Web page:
The plea is part of a deal made with the Crown to have the charges reduced from second-degree murder in the deaths of Carolyn Sinclair, 25, and Lorna Blacksmith, 18.
The deal calls for two 10-year sentences for a total of 20 years in jail. The judge has not yet ruled on accepting the deal.
Lamb, 54, was charged in June 2012 with three counts of second-degree murder in connection with the deaths of Sinclair, Blacksmith, and another woman, Tanya Jane Nepinak, 31.
He has been in custody since then.
On Thursday, Lamb waived his right to a trial and made his plea, prompting family members of Sinclair and Blacksmith to begin crying in court.
Sinclair's body was found in March 2012 near a dumpster behind an apartment complex in the 700 block of Notre Dame Avenue, between Toronto and Victor streets, in Winnipeg's West End.
Court heard on Thursday that Lamb and Sinclair had been smoking crack cocaine in Lamb's bathroom, when Lamb hit her with an axe handle on left side of her head.
Lamb then smoked the rest of the crack and left Sinclair's body in the bathroom for several days before placing her in a bag and dumping her, court was told.
Blacksmith's body was found in the backyard of a home in the 700 block of Simcoe Street, also in the city's West End, in June 2012.
Court was told Thursday Blacksmith was strangled with a TV cord. Lamb then went to buy drugs and dumped her body later that day.
The Crown prosecutor told court the investigation was challenging because there were no witnesses and little forensic evidence, which is why the charge was reduced to manslaughter. The conviction is based solely on Lamb's statement.
The Crown said public safety was the primary concern in making the deal with Lamb.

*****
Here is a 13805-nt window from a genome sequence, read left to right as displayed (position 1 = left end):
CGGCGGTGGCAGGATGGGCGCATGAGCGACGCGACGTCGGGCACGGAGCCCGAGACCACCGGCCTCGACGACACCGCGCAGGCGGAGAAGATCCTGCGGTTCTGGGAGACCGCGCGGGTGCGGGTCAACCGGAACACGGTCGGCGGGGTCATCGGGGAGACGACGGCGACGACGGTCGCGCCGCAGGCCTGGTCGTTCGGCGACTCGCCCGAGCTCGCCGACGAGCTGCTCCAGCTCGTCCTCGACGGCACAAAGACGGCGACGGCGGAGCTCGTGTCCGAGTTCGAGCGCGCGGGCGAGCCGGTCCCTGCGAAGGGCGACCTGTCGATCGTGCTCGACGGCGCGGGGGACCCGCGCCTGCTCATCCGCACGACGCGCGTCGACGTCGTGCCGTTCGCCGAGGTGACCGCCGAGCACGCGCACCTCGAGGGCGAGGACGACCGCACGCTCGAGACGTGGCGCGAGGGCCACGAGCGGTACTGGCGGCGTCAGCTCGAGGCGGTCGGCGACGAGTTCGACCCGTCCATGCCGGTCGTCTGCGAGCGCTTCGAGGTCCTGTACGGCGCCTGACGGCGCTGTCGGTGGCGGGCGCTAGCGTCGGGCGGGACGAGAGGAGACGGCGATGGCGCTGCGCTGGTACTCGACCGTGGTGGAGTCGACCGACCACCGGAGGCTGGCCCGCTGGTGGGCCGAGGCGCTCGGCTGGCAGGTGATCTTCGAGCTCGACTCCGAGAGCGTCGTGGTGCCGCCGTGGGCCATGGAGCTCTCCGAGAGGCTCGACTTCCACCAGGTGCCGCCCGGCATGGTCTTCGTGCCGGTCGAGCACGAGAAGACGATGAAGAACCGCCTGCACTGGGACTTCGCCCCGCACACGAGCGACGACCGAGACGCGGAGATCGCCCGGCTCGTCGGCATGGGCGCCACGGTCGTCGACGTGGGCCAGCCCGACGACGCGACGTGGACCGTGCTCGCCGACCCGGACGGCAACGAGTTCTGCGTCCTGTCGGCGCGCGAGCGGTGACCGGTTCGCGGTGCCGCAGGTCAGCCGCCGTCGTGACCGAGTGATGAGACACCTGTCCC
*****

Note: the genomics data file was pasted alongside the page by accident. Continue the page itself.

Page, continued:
Lamb’s lawyer, Martin Glazer, said the judge should consider that his client confessed in June 2012 while in custody on unrelated matter, then helped police fill in the blanks about those homicides.
Police had no idea Lamb was involved until he came forward.
“How many people in his shoes would do that" especially given lack of evidence and unlikelihood of a conviction, Glazer said.
Nepinak's body has never been found but police have declared her as a homicide victim.
Police have said they believe Nepinak's body was placed in a garbage bin in the city's West End and that the bin was emptied in the Brady Road landfill. But a week-long search of the area in October 2012 turned up no evidence.
Her death remains an open case.
Lamb, who is originally from Ontario, has an extensive criminal record extending across four provinces.
Since 1979, he has had 109 convictions in Ontario, Alberta, B.C. and Manitoba. In the latter, Lamb has 45 convictions since 2002 for everything from robbery to forgery, fraud, and uttering threats.
Most recently he was charged with sexual assault in May 2012 and June 2012.
It was when Lamb was picked up on June 21, that police learned of his alleged connection to the three homicides.